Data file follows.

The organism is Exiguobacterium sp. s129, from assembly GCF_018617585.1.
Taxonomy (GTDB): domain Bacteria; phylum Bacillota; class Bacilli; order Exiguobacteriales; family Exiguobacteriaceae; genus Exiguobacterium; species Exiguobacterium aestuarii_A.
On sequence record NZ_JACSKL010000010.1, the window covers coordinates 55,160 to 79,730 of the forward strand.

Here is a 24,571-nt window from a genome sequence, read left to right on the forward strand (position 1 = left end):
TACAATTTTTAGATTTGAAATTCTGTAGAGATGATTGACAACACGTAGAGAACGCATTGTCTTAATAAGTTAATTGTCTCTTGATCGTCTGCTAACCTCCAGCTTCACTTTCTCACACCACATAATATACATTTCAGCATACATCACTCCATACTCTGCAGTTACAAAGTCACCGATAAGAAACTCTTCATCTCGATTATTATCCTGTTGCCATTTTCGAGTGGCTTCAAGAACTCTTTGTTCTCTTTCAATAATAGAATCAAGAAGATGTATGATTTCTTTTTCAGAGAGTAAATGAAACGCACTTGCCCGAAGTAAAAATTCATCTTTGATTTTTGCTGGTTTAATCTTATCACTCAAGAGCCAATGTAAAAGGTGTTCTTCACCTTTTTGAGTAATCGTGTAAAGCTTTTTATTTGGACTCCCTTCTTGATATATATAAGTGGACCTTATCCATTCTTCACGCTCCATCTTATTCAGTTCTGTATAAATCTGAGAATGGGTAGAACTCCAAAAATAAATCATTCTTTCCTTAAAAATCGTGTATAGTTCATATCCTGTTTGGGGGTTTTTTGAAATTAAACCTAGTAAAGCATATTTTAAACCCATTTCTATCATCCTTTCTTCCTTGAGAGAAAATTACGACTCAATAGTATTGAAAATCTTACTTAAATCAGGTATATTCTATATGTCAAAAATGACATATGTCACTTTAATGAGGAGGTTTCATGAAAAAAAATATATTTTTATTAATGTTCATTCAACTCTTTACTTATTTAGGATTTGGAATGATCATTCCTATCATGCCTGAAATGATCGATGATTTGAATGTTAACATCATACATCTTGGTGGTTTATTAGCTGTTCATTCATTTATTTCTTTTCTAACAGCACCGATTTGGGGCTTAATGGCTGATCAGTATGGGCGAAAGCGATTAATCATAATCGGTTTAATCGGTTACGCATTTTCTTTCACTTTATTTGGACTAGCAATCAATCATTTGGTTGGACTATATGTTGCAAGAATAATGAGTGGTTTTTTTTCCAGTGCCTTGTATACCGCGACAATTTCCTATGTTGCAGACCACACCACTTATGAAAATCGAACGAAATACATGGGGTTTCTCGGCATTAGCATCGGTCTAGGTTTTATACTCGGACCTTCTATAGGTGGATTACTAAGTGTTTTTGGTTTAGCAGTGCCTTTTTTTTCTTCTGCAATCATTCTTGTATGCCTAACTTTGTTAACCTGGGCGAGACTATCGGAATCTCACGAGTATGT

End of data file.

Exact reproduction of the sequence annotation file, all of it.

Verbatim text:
The organism is Exiguobacterium sp. s129, from assembly GCF_018617585.1.
Taxonomy (GTDB): domain Bacteria; phylum Bacillota; class Bacilli; order Exiguobacteriales; family Exiguobacteriaceae; genus Exiguobacterium; species Exiguobacterium aestuarii_A.
On sequence record NZ_JACSKL010000010.1, the window covers coordinates 55,160 to 79,730 of the forward strand.

Here is a 24,571-nt window from a genome sequence, read left to right on the forward strand (position 1 = left end):
TACAATTTTTAGATTTGAAATTCTGTAGAGATGATTGACAACACGTAGAGAACGCATTGTCTTAATAAGTTAATTGTCTCTTGATCGTCTGCTAACCTCCAGCTTCACTTTCTCACACCACATAATATACATTTCAGCATACATCACTCCATACTCTGCAGTTACAAAGTCACCGATAAGAAACTCTTCATCTCGATTATTATCCTGTTGCCATTTTCGAGTGGCTTCAAGAACTCTTTGTTCTCTTTCAATAATAGAATCAAGAAGATGTATGATTTCTTTTTCAGAGAGTAAATGAAACGCACTTGCCCGAAGTAAAAATTCATCTTTGATTTTTGCTGGTTTAATCTTATCACTCAAGAGCCAATGTAAAAGGTGTTCTTCACCTTTTTGAGTAATCGTGTAAAGCTTTTTATTTGGACTCCCTTCTTGATATATATAAGTGGACCTTATCCATTCTTCACGCTCCATCTTATTCAGTTCTGTATAAATCTGAGAATGGGTAGAACTCCAAAAATAAATCATTCTTTCCTTAAAAATCGTGTATAGTTCATATCCTGTTTGGGGGTTTTTTGAAATTAAACCTAGTAAAGCATATTTTAAACCCATTTCTATCATCCTTTCTTCCTTGAGAGAAAATTACGACTCAATAGTATTGAAAATCTTACTTAAATCAGGTATATTCTATATGTCAAAAATGACATATGTCACTTTAATGAGGAGGTTTCATGAAAAAAAATATATTTTTATTAATGTTCATTCAACTCTTTACTTATTTAGGATTTGGAATGATCATTCCTATCATGCCTGAAATGATCGATGATTTGAATGTTAACATCATACATCTTGGTGGTTTATTAGCTGTTCATTCATTTATTTCTTTTCTAACAGCACCGATTTGGGGCTTAATGGCTGATCAGTATGGGCGAAAGCGATTAATCATAATCGGTTTAATCGGTTACGCATTTTCTTTCACTTTATTTGGACTAGCAATCAATCATTTGGTTGGACTATATGTTGCAAGAATAATGAGTGGTTTTTTTTCCAGTGCCTTGTATACCGCGACAATTTCCTATGTTGCAGACCACACCACTTATGAAAATCGAACGAAATACATGGGGTTTCTCGGCATTAGCATCGGTCTAGGTTTTATACTCGGACCTTCTATAGGTGGATTACTAAGTGTTTTTGGTTTAGCAGTGCCTTTTTTTTCTTCTGCAATCATTCTTGTATGCCTAACTTTGTTAACCTGGGCGAGACTATCGGAATCTCACGAGTATGT